With the ball slowly rolling, the World Health Organization revoked its statement that homosexuality was a mental disease. In the 1990s, more people openly identified themselves as LGBTQ+ and started calling for equal treatment in all spheres of life. With the foundation of OutRage, citizens campaigned against police brutality and the criminalization of gay rights, demanding legal protection. And wouldn’t you know it, suddenly hate crimes against LGBTQ+ people were punishable by law (about time). On this occasion, we offer our condolences to all families who lost someone due to ignorant, unforgivable hatred.

The new century brought many monumental steps in the promotion of LGBTQ+ rights in the UK, including legalized marriages between any two consenting adults, as well as the right to adopt. Stonewall launched numerous educational campaigns in schools to combat homophobia and transphobia, and many parents have banded together and founded organizations to help children struggling with their sexual identity. Northern Ireland legalized gay marriage in 2020 (took them long enough). Overall, the UK has made some decent progress: Keep it up!

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Gay Rights Movement – The US Edition

Rewinding the clock a bit: Did you know that Thomas Jefferson proposed castration for all gay men in 1979? Talk about your everyday eighteenth-century liberalism. His view, however, was not singular. It was so common that it took decades of rioting, not protesting, to dismantle it.

The first national gay rights organization was founded in 1951. The problem? It was the 1950s in America – you know, the pin-up posters of women being forced to make dinner every night for their husbands (until they snapped and were proclaimed mad as a result). Great times, right? The decade was not particularly welcoming to any pro-gay sentiment, so the first official organization went under a false name and used code to communicate. The founder, Harry Hay, named it the Mattachine Society after the Italian puppet-theatre tradition mattacini, which was used to criticize society. The first lesbian rights organization followed soon after in 1955 with Daughters of Bilitis (founded by Del Martin and Phyllis Lyon). Neither group could do much activism, so they mainly focused on social work.

Gay Rights Movement: 1960s and 1970s

In 1961, Illinois became the first state to pass the act stating that banning homosexual relationships was unconstitutional. The rest of the country wasn’t so quick on the uptake, though, and with conservativism on the rise, more systemic discrimination solidified. For example, bars would refuse to serve people suspected of being gay. In retaliation, the Mattachine Society staged a “sit-in protest” in which people visited bars, declared themselves gay, and demanded to be served.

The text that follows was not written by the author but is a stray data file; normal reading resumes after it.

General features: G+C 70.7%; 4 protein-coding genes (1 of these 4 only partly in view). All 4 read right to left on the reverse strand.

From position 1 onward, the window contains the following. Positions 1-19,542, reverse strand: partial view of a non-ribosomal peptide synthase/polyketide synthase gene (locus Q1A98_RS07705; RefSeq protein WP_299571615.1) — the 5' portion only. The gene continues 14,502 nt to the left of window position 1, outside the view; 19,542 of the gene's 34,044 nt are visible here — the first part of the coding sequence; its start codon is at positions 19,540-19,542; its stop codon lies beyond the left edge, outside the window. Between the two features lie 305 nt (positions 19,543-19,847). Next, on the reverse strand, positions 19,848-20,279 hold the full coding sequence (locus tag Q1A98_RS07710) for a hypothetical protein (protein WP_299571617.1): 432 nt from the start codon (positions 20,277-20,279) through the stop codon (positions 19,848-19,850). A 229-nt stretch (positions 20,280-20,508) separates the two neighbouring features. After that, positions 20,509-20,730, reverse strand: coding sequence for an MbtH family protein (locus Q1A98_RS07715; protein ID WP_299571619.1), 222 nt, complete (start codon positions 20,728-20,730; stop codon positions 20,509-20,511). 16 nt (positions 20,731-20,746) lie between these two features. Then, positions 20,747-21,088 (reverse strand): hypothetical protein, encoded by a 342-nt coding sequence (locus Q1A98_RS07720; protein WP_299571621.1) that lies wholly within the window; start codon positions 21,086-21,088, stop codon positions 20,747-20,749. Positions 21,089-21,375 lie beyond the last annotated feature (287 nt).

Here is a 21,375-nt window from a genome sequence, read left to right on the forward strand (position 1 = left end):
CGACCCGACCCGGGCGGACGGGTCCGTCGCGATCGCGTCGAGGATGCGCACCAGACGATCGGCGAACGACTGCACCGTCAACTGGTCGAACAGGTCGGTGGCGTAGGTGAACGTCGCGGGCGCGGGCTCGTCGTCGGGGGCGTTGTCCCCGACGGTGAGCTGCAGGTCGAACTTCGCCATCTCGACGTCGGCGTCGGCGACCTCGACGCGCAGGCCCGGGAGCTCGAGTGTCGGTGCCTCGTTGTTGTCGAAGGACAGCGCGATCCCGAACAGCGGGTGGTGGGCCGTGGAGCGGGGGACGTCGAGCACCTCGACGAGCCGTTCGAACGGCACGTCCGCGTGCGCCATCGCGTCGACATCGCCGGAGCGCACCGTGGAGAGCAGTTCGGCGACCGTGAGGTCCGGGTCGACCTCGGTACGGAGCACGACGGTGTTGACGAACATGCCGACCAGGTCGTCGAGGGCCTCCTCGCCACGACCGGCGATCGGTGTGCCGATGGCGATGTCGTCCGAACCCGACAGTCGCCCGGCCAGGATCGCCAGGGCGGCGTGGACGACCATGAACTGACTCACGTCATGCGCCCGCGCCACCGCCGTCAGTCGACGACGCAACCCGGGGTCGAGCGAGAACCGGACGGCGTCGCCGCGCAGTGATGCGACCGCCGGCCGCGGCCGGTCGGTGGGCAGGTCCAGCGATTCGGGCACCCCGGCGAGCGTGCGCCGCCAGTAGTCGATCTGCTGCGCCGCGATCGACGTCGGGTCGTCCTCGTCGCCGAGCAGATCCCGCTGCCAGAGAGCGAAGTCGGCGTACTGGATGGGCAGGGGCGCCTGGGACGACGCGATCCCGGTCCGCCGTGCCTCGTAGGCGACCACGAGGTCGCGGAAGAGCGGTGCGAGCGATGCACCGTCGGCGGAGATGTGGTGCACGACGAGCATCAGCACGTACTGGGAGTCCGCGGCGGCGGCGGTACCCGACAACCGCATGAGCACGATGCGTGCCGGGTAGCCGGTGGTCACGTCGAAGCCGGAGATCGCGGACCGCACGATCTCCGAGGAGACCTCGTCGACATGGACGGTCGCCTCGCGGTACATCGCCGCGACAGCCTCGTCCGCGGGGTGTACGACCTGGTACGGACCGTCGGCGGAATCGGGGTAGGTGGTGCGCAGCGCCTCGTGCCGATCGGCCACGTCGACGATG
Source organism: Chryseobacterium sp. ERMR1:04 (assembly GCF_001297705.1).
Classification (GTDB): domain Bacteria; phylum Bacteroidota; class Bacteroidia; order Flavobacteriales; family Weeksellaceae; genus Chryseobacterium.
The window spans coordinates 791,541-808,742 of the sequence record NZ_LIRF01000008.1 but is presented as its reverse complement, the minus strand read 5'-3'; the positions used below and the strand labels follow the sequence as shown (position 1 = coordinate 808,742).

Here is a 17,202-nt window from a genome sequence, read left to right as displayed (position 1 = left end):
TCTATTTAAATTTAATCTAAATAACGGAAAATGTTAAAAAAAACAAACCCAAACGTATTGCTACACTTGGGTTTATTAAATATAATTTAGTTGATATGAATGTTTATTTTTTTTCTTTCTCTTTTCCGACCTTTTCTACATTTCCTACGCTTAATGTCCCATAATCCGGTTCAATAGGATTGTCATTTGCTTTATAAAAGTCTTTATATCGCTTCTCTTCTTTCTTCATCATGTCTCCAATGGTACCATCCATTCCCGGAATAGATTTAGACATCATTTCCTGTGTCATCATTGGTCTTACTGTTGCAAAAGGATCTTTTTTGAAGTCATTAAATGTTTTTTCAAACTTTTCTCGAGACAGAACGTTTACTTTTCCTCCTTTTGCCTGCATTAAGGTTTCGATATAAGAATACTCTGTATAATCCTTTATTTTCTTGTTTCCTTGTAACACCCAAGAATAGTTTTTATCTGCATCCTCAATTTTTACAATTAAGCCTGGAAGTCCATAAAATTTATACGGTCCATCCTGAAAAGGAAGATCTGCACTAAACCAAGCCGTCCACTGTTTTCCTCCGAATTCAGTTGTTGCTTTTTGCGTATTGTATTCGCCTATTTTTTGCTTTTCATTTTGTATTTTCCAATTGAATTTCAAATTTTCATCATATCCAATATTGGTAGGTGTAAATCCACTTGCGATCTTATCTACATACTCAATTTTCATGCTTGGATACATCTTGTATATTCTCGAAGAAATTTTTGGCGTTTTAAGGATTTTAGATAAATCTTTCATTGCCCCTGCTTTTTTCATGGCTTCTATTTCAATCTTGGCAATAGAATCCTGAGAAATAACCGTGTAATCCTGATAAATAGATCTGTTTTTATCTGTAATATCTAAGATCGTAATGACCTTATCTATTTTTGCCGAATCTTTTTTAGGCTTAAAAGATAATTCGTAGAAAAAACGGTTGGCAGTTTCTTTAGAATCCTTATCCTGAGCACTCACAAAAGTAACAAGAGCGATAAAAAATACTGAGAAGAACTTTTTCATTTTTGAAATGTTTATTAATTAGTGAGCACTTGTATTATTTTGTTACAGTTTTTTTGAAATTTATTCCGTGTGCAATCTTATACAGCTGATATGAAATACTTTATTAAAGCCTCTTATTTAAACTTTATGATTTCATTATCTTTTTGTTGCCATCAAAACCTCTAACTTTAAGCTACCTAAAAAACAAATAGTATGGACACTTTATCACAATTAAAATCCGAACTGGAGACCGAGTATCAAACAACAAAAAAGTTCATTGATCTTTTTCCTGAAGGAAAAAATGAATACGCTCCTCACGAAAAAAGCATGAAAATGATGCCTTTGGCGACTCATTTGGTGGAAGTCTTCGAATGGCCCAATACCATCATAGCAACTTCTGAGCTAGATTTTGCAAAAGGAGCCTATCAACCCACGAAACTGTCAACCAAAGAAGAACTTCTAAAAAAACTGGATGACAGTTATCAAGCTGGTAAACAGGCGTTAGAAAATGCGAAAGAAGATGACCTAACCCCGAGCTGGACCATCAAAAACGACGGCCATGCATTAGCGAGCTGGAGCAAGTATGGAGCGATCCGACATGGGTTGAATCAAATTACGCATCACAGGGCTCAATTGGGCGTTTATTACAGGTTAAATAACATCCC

In 1969, a police raid on The Stonewall Inn in New York City inspired the Stonewall Riots (the very ones that the UK got the idea from). The riots lasted for almost a week, pushing the police back. A year later, the first Pride was held in New York, commemorating the incident.

The American Psychology Association, whose many views rested on Freudian psychoanalysis, realized that homophobia was a serious social issue, and homosexuality was declassified as a mental illness in 1973. In 1975, the first Bisexual Forum and the Gay Americans Indian Organization were founded in New York City and San Francisco, respectively.

The movement migrated towards bigger cities, with San Francisco taking over as the hub of the LGBTQ+ equality fight. When Harvey Milk, the openly gay county supervisor, was elected, he commissioned Gilbert Baker, asking him to create the new symbol of the LGBTQ+ rights movement. And, just like that, the Rainbow Flag was born and first shown at San Francisco Pride in 1978.

In the upcoming decades, hate crimes and antigay rhetoric incited numerous protests, urging lawmakers to introduce changes. Slowly (but surely indeed!), the States loosened their views, becoming more accepting. In the 1990s, gays and lesbians were allowed to join the army if they kept their preferences a secret with the so-called “Don’t Ask, Don’t Tell” act passed by Bill Clinton (it took another 25 years for transgender individuals to be allowed to serve). Homosexual relationships were decriminalized over time, with Hawaii stepping up and legalizing gay marriage in 1991. 2004 was a big year for gay rights, too, as Massachusetts legalized gay marriage after the Goodridge v. Department of Public Health court case. Until this day, 33 states have legalized same-sex marriage, with another 13 … still sleeping, apparently.